Here we are in “World A,” President and CEO of Emory Healthcare says as he describes patient “Mary Jo” as one of the frequent flyers of healthcare, who suffers from multiple chronic conditions. John T. Fox said to the Dunwoody Chamber of Commerce Dec. 4 that he wants to help get to “World B,” where a connected healthcare system alleviates common stresses on patients and reduces overall costs of healthcare.
When patients with multiple chronic conditions are stabilized and discharged, they often leaves the hospital with a stack of prescriptions and a list of doctors to follow up with in addition to the followup appointment for whatever they were just in the hospital for, Fox said.
“When the Mary Jo’s get out [of the hospital] and they have all this stuff to do, their lives take over,” Fox said. She will pick and choose which doctors to follow up with based on her schedule, and she will decide which medications to fill based on their price, he added, saying he’s witnessed this happening with patients throughout the 30 years he’s worked in healthcare.
“None of her providers know what she’s doing at that counter,” Fox said, describing a woman picking and choosing which prescriptions to fill.
The pharmacist doesn’t have access to her doctors, and the doctors aren’t connected, he said.
“The nephrologist doesn’t know what the cardiologist is doing,” Fox said. “They’re not connected in IT systems, and they may do duplicate testing. That’s constantly going on with redundant lab work and imaging.”
When she doesn’t follow the doctor’s recommendations and fails to take the right medications, Mary Jo finds herself back in the hospital, Fox said.
In World B, Mary Jo would be discharged with a week’s worth of the medications she needs to fill, and she would benefit from an embedded care coordinator who would help set up followup appointments and referrals to specialists, Fox said.
“If you’re in our network, you must be connected to our information health exchange,” Fox said. So private physicians are connected. “They can see what each other is doing and that’s a big deal when you’re trying to manage these types of patients,” Fox said, noting that all records are already connected through a common IT platform. If a patient goes to a primary care physician in the morning and is admitted to Saint Joseph’s in the afternoon, the records are available.
The Emory Healthcare system is the largest network in Georgia, Fox said. It includes seven hospitals, staffed by about 16,000 employees and 1,300 physicians. Fox said the network is a product offered to insurance companies, and he said the future of healthcare may involve choosing not only an insurance provider but also a network.
A goal for Fox involves changing from a fee-based service industry to one that values quality and performance, he said. “Performance-based contracting is becoming dominant,” he said. The business sense lies in ensuring patients are treated well, not just “good enough” or “surviving,” he said, and that “avoidable costs” are reduced. The cost of healthcare involves everything from the redundant lab test to the equipment needed in hospitals, and Fox said that things like “space suits” for nurses treating Ebola patients won’t be cut, but the common IT platform will reduce redundant lab tests.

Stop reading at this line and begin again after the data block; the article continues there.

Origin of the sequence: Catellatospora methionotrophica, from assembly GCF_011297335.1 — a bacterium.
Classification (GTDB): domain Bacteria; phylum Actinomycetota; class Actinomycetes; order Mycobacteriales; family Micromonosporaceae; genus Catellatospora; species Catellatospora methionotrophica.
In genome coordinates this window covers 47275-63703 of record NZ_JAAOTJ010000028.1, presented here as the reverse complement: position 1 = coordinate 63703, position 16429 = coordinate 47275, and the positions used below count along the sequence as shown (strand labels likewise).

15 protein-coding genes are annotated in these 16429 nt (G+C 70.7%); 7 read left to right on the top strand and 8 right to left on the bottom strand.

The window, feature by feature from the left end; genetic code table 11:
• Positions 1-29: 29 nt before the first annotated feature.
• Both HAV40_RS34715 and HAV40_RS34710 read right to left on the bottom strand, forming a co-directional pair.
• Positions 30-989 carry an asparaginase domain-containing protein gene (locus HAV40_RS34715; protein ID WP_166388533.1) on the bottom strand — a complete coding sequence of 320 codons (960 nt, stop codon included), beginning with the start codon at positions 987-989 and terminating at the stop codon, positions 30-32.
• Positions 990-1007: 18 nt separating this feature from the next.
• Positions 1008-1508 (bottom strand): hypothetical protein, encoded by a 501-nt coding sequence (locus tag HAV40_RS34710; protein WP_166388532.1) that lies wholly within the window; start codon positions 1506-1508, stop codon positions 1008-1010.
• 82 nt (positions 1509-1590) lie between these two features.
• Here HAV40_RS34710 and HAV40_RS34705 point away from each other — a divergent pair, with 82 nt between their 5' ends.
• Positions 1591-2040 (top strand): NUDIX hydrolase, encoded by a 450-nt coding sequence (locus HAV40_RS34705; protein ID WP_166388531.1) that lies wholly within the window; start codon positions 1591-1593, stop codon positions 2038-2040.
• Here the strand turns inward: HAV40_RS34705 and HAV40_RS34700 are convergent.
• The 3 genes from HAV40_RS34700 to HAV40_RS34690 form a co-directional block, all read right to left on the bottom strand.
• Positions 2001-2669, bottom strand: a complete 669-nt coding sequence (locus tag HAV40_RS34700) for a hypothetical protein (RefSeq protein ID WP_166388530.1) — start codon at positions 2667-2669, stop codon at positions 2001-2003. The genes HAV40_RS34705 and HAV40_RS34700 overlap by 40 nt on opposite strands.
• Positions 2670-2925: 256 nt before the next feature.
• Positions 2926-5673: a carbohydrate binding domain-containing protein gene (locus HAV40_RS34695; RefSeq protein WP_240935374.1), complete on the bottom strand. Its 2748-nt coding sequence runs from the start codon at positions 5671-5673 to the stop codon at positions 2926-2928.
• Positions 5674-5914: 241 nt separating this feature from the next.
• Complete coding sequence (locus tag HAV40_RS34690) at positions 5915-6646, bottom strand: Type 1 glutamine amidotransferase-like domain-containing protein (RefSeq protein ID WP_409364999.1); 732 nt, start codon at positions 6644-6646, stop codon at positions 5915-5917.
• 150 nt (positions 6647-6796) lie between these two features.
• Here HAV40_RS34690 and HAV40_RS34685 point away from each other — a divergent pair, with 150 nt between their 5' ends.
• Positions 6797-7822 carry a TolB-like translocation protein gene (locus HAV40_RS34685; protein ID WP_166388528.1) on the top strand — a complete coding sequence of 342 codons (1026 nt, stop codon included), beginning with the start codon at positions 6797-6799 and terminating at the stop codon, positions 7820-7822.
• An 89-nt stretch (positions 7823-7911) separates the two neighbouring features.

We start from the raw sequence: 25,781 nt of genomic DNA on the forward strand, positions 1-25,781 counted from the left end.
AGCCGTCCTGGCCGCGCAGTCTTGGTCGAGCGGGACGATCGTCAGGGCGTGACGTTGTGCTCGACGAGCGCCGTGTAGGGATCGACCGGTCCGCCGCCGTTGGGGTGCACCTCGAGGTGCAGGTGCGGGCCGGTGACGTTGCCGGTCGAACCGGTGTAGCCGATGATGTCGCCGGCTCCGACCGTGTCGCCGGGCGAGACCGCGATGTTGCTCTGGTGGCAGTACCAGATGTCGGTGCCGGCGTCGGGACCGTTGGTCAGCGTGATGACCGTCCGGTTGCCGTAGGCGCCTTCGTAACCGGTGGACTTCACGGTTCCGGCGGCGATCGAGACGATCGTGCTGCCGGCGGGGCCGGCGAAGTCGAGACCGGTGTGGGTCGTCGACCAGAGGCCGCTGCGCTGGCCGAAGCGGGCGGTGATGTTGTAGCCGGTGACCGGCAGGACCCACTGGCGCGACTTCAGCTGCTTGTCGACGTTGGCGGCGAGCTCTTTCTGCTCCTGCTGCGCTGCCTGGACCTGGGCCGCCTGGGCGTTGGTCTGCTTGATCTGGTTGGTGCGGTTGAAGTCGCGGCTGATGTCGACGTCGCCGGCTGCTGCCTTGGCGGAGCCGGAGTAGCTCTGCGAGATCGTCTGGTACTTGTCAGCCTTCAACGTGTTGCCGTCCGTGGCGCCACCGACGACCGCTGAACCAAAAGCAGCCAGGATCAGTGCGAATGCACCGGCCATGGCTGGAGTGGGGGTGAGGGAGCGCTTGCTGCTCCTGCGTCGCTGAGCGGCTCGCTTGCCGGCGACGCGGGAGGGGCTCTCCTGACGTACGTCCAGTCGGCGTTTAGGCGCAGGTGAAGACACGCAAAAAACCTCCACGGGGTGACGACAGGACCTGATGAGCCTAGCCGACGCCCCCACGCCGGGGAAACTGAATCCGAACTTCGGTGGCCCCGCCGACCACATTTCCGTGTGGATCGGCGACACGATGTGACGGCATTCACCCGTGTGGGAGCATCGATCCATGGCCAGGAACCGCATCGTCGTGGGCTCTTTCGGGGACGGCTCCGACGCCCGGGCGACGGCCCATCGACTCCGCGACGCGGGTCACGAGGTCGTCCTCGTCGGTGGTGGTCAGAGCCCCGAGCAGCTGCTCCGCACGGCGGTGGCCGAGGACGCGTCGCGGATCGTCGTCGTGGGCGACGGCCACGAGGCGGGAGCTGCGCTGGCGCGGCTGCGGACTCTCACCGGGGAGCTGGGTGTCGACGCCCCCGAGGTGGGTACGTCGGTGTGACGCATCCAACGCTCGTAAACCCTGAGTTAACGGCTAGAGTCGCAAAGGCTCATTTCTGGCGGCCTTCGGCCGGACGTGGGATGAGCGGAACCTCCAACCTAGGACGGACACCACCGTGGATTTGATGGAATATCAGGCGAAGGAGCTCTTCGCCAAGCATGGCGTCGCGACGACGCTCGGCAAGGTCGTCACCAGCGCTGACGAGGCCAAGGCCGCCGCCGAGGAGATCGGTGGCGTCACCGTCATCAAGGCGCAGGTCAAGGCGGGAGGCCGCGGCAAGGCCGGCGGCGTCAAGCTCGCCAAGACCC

During the rest of his keynote speech, Fox listed three “life-changing solutions” at Emory Healthcare. Deep-brain stimulation involves treating patients with severe depression, Parkinson’s or epilepsy. Fox described “flu-microneedle patches” as “Band-Aids” that work to distribute flu vaccines. A third life-changing solution Fox mentioned involves using bone marrow stem cells to treat heart attack victims and help regenerate lost heart tissue.
Fox spoke proudly of the work done to get two of the system’s hospitals Magnet recognized, a benchmark measuring the quality of care patients can expect to receive. He added that his goal is to get all seven hospitals in the Emory Healthcare system recognized, which has never been done in any healthcare system Fox said. He also spoke about the decision-making process to accept the first two Ebola patients in July, saying 75 percent of the decision involved ensuring the staff and surrounding community would be able to help the patients safely.
Elected officials Senator Fran Miller and Dunwoody Councilman Denny Shortal sat in the audience of about 25 members of the chamber of commerce,and they each asked Fox a question after his key note speech. Shortal expressed concern for the marines who “don’t know anything about Ebola,” and ensuring their safety in west Africa. Fox said the need for special housing and precautions only exist for those treating patients, not building infrastructure. Miller asked about the effect of performance-based contracting on doctors, and Fox said “In World B we still have to compensate everyone,” but Fox said that physicians who work to avoid unnecessary costs and provide great quality care will receive incentives for making the whole system better.